The peak rail safety body has come onboard to help reduce the number of Signals Passed at Danger (SPAD) as part of the highly skilled SPAD Prevention Taskforce at Queensland Rail.
The taskforce has prepared a comprehensive strategy aimed at reducing the SPAD rate that includes a broad range of safety controls and new initiatives focussing on human factors, driver behaviour, increased levels of supervision and engagement and improvements in SPAD awareness.
Transport and Main Roads Minister said while Queensland Rail saw a slight increase in the rate of SPADs on its network from July 2017 to January 2018, since the implementation of initiatives by the Taskforce from February 2018, there had been a stabilisation of this trend with the SPAD rate per million train kilometres decreasing by more than 5 per cent from January to May 2018 (from 2.53 to 2.40).
He said safety was Queensland Rail’s utmost priority, and the organisation was taking every step possible to address SPADs, including partnering with the National Rail Safety Regulator to ensure the most effective SPAD prevention strategy is in place.
“The SPAD Taskforce has already implemented a range of initiatives, with further work on the horizon,” Mr Bailey said.
“Included in the strategy being implemented by the taskforce is the recent recruitment of a dedicated Organisational Psychologist specialising in human performance in safety critical settings to work with our train drivers.
“SPADs are not unique to Queensland Rail and are a problem faced by rail operators across Australia and internationally.
“All instances of SPADs are taken very seriously and fully investigated.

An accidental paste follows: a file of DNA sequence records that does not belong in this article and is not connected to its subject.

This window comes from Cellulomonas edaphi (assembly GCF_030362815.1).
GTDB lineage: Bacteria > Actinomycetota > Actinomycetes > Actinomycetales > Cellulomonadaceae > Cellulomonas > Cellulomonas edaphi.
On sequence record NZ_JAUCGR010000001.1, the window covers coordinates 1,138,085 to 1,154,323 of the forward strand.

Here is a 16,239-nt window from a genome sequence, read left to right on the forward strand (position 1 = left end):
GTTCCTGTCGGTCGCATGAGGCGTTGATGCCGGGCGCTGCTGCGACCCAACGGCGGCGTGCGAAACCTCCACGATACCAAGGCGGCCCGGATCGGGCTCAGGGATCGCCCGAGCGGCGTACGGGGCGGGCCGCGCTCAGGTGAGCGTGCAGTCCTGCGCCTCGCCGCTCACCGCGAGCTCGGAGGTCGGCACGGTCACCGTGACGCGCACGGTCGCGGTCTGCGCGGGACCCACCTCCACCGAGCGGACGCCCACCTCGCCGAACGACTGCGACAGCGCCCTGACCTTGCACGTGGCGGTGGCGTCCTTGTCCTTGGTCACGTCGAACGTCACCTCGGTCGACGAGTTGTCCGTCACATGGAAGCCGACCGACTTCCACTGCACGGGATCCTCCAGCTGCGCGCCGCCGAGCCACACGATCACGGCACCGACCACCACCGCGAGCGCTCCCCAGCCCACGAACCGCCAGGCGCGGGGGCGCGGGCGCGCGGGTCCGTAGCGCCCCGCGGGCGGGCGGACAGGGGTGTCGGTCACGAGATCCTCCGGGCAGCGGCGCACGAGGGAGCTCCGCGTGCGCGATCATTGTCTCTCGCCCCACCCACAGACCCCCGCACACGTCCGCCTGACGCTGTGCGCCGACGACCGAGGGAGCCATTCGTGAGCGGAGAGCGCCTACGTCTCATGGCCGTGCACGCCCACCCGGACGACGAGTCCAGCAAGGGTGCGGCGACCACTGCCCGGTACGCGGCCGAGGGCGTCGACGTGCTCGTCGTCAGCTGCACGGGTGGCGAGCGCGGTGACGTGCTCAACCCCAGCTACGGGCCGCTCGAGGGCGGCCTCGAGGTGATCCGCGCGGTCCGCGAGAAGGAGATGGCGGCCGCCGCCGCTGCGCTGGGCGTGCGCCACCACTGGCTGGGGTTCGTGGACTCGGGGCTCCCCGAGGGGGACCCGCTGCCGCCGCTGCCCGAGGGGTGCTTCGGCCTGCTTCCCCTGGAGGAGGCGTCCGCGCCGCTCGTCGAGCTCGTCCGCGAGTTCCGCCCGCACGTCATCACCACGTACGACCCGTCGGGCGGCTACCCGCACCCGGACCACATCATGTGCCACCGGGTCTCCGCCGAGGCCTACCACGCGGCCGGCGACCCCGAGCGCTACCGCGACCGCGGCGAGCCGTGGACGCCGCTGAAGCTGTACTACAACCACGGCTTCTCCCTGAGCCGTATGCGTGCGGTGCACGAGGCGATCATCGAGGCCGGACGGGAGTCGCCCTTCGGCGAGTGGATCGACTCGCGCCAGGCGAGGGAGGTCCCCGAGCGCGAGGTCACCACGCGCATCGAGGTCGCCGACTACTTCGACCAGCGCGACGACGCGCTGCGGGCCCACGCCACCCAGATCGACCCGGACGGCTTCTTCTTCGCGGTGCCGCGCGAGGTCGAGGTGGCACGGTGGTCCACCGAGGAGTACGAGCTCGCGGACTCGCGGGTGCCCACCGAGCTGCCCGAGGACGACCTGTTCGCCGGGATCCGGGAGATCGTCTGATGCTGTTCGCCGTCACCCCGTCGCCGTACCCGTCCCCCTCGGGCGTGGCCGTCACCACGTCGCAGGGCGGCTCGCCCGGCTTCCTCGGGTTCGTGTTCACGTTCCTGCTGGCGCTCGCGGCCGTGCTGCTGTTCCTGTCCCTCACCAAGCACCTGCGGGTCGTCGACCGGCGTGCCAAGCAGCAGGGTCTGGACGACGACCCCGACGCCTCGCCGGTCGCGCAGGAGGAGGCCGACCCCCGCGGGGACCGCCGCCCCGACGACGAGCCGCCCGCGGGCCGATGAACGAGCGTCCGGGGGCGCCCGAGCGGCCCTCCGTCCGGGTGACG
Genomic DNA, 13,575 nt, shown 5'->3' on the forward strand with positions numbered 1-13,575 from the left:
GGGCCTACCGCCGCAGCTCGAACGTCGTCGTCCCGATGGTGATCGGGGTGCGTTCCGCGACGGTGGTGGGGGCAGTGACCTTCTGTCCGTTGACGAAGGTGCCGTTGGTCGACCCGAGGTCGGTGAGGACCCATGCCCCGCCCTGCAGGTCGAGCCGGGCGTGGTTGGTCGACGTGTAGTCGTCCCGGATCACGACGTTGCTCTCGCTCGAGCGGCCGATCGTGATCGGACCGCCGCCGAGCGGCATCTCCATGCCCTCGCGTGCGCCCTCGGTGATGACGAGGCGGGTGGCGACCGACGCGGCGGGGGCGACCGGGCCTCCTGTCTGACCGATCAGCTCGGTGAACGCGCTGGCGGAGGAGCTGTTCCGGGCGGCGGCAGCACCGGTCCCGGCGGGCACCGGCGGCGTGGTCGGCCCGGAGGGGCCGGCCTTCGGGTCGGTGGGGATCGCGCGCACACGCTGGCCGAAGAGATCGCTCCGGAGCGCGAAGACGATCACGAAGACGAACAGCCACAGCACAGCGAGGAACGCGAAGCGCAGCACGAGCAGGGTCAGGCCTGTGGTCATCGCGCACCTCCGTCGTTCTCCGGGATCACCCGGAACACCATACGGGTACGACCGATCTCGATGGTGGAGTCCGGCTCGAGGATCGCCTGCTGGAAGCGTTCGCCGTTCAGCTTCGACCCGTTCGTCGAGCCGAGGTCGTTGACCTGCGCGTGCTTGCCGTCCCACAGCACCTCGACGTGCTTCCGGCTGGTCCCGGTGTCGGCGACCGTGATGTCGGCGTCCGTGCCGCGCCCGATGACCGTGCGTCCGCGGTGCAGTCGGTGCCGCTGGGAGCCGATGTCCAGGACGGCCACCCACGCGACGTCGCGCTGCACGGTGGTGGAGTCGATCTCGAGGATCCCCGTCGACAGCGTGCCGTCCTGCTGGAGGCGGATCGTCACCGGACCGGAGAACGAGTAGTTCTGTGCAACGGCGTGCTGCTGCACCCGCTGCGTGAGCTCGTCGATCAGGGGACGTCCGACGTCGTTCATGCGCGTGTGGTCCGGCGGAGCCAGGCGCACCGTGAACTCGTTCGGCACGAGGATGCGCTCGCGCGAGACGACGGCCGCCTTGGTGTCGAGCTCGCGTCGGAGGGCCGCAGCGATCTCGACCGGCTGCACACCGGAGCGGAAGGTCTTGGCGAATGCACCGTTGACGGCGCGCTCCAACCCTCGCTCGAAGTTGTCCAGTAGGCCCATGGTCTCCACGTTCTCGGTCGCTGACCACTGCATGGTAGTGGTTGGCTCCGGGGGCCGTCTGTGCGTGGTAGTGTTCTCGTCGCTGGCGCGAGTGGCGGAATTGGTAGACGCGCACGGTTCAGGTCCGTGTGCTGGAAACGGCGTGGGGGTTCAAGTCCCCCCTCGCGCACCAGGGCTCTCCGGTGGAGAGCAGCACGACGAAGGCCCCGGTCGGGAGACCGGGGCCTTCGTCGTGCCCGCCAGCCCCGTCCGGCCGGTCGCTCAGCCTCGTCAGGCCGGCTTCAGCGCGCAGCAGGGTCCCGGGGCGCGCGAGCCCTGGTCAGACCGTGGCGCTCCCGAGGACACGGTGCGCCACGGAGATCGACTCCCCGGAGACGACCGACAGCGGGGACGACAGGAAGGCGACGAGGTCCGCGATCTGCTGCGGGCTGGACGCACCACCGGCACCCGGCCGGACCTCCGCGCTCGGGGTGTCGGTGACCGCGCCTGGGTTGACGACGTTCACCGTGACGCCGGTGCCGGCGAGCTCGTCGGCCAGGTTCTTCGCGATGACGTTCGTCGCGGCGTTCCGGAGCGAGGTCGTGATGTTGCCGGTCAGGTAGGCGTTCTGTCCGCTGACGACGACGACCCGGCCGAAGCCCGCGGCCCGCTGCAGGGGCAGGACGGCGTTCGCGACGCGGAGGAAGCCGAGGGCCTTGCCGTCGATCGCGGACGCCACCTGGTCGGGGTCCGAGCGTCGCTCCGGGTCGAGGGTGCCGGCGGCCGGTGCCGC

“I have requested that the Office of the National Rail Safety Regulator works with Queensland Rail to provide further advice and proposed actions in relation to SPAD prevention strategies.
“The SPAD Taskforce has already progressed a number of initiatives including increased one on one engagement with train drivers by management to ensure we’re communicating with staff the importance of SPAD awareness and a new toolbox talk has been rolled out for network control officers to ensure they play their part in SPAD prevention.
“Through regular reviews of signalling infrastructure and SPAD data, Queensland Rail also recently identified an opportunity to improve the safety of signalling at Normanby, through the installation of a permanent yellow signal to be installed at the location to reduce the likelihood of drivers misreading the signals over the curved section of track. This work is expected to be completed in October 2018.
“Queensland Rail has also recently updated the Universal Train Control (UTC) for the setting of signals at Northgate, to improve the safe separation of trains through this area, while an in-depth review is currently in its final stages for the identification of improvements for a signal at Bowen Hills.”
Further initiatives to be implemented by the SPAD Taskforce include:
- Improving post-SPAD management and analysis in line with best practice approaches used in other safety-critical industries including aviation and healthcare
- Mandatory competency assessments for drivers at 18 month intervals, with both theoretical and practical SPAD avoidance components and one-on-one time
- Proactive use of data from previous SPAD investigations to undertake tailored coaching and performance improvement
“Over the last 8 years there has been a 36% increase in train kilometres being travelled on the Queensland Rail network," Mr Bailey said.
“Overall SPAD rates remain low, however we want to take every precautionary measure available to us to prevent these incidents from occurring.
“Dedicated resources are allocated to Queensland Rail’s SPAD Prevention Taskforce in order to accelerate the implementation of priority initiatives, based on detailed SPAD investigations, research, benchmarking, and industry best practice.”
Mr Bailey said the progressive rollout of the European Train Control System (ETCS) in the inner-city network from late 2019, would effectively eliminate the risk of SPADs through automated engineering controls, which will ensure the trains stop within the limits of its authority in the event of human error.
Minister for Transport and Main Roads
The Honourable Mark Bailey
* A SPAD is when a driver fails to stop at a red signal, and even though some of them can be as minor as 5-10 metres past the designated stopping point, all instances are taken incredibly seriously and fully investigated.